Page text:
I would say the past six months were crucial for Georgian politics, especially in terms of foreign policy and the Europeanization of Georgia, because of the decision of the European Council to grant Georgia a European perspective but Ukraine and Moldova Candidate Status made many Georgians unhappy, -Kornely Kakachia, Director of the Georgian Institute of Politics, tells GEORGIA TODAY.
“Still, I think this was life-changing for the country because at least now we know the country has a geopolitical compass, but, of course, a lot of problems remain, including internal polarization, the radicalization of Georgian politics, and that’s why what we need to do right now, primarily political actors, is to fulfil this 12-point recommendation the European Union offered to fulfil the dream of the Georgian people.”
Do you believe we will manage to meet those goals?
I don’t believe it can be done in as short a term as the Georgian government believes. Georgia is currently expected to deliver this next year, but I don’t think it will. I believe the parliamentary election in 2024 will be very decisive, though. If Georgia manages to administer this election properly and it is held democratically, maybe after the election, we might get some results regarding the EU’s decision. But, as far as these 12 points go, it’s not easy to fulfil because both the government and the opposition are reluctant to engage in honest dialogue. The ruling party are afraid that if they meet these 12 points, they will lose power in two years, while the opposition believes that if they engage in genuine dialogue with the government, it may strengthen their position before the election, seeing them winning the elections for a fourth time. So, that’s why both sides are very reluctant to engage in issues like polarization, deoligarchization and other issues which the European Union highlighted.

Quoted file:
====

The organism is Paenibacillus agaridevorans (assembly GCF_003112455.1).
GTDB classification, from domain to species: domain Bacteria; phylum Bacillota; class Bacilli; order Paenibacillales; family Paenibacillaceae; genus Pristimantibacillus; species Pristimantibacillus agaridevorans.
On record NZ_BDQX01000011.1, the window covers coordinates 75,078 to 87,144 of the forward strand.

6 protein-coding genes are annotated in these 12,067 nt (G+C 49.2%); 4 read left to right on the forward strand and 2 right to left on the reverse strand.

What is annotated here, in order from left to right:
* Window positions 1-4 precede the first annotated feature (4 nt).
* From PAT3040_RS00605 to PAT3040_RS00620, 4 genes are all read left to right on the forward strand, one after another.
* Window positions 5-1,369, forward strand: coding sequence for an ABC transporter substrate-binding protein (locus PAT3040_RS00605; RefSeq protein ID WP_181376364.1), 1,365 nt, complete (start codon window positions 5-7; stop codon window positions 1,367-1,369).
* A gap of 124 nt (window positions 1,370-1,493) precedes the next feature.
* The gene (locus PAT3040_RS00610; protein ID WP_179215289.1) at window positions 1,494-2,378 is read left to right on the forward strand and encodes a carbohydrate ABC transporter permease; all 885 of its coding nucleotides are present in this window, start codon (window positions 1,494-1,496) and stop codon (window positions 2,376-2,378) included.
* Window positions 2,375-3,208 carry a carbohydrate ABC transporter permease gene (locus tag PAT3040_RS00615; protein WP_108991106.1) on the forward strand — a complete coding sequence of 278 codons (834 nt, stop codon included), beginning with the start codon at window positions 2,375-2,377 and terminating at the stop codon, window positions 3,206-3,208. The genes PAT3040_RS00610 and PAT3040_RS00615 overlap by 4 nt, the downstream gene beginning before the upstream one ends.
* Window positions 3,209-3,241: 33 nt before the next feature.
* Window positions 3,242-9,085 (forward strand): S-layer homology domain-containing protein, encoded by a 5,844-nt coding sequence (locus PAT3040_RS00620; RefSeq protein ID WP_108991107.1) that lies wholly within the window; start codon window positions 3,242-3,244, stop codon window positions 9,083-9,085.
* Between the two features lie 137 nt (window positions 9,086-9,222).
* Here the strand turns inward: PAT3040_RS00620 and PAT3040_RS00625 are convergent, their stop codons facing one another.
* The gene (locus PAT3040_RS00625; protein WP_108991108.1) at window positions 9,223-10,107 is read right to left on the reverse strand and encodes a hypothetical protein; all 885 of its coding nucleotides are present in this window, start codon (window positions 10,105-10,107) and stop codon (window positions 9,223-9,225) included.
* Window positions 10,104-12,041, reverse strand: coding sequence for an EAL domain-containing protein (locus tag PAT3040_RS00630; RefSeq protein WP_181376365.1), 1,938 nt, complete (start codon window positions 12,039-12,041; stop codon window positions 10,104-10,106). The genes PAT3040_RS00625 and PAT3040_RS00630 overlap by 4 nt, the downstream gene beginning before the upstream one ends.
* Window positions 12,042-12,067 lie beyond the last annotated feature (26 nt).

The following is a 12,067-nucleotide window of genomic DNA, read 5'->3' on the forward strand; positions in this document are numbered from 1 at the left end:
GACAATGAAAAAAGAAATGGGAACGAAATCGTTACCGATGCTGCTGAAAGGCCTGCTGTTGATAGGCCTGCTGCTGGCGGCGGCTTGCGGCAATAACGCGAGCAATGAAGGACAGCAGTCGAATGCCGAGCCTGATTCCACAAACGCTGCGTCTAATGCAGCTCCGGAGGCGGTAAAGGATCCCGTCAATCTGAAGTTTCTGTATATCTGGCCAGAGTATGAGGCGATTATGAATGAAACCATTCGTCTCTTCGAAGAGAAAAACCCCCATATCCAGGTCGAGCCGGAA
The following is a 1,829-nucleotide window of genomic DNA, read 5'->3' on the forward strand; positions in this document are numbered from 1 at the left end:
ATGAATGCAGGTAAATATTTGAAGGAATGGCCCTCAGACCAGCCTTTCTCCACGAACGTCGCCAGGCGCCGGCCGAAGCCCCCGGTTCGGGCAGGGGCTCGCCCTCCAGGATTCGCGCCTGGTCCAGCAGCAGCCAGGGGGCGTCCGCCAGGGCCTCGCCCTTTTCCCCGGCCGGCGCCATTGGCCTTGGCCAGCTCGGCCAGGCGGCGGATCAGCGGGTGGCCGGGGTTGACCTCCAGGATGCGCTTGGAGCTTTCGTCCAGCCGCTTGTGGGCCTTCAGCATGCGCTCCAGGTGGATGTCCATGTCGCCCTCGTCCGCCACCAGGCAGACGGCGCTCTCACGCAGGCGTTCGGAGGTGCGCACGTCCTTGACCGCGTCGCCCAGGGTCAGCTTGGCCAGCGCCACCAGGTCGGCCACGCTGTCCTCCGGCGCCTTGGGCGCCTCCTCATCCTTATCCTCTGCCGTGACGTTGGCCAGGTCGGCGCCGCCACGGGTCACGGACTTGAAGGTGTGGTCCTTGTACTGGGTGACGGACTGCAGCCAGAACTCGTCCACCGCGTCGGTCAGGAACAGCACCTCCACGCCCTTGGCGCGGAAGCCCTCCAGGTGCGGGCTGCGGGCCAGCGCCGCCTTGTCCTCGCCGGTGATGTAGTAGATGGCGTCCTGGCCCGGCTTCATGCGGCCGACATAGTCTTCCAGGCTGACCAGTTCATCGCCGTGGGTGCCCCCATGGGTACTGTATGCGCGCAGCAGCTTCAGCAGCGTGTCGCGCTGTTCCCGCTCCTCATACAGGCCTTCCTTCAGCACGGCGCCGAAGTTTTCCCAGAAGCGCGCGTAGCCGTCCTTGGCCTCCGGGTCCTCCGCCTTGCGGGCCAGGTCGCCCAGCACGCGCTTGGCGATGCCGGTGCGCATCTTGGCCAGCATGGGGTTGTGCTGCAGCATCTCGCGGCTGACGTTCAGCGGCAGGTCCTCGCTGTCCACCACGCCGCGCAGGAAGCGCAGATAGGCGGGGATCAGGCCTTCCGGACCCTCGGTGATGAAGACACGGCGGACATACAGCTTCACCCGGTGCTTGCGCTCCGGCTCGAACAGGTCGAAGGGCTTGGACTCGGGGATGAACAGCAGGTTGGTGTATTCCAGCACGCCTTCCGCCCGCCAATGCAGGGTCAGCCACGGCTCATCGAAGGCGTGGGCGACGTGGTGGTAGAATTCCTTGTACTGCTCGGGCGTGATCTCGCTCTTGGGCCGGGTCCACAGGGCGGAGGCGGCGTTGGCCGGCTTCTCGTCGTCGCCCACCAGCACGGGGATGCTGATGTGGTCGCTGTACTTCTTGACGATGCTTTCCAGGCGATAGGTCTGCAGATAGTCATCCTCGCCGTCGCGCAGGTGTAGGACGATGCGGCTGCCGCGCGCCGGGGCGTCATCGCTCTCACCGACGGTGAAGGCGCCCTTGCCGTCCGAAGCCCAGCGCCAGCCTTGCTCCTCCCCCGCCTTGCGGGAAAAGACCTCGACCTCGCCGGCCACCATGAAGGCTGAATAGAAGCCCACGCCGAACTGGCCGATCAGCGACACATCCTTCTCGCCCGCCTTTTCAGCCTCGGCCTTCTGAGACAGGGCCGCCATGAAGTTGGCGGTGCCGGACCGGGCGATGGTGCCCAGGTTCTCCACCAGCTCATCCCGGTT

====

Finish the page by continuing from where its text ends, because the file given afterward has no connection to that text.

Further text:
Do you see the growing inflow of Russian tourists as a threat to Georgia’s security, economy and so on?
I think many people believe that this may cause some problems for Georgia. I don’t have evidence-based facts to say whether it’s bad or good for Georgia, but what we need and, especially from the governmental structure, is a SWOT analysis: What are the threats this kind of inflow brings to Georgian security? Then, based on this analysis, there should be a decision made. There is definitely a need to change the policy, maybe to a stricter regime, like in our neighboring countries. Some of them allow Russian tourists to stay there for 90 days and are not as liberal as we are in Georgia. We may also need to recalculate our interests based on our security needs.
What’s the name of the game ex-President Mikheil Saakashvili is playing right now?
I don’t think anybody knows what the rationale behind it is. His lawyers probably advised him that he needs to act according to his personal interests, and I think he sees this as a good strategy to avoid the Georgian court system, which I don’t think will be guaranteed. As we already know from the Georgian government’s reaction, they don’t buy this argument, and they are not ready, at least at this moment, to fulfil his promises. In reality, we don’t know whether he will leave Georgian politics, which he promised many times before; not to interfere in Georgian politics, even saying that he left his political party. Still, he remains the shadow leader in the UNM. It isn’t easy right now to say what his future will be. Still, if he manages to return to Ukraine, maybe, at some point, he will not get involved anymore. However, understanding that he’s still a Georgian politician, I think it will be very difficult for him to stay away from our politics.
In a few words, please, explain to us what the term “oligarch” means.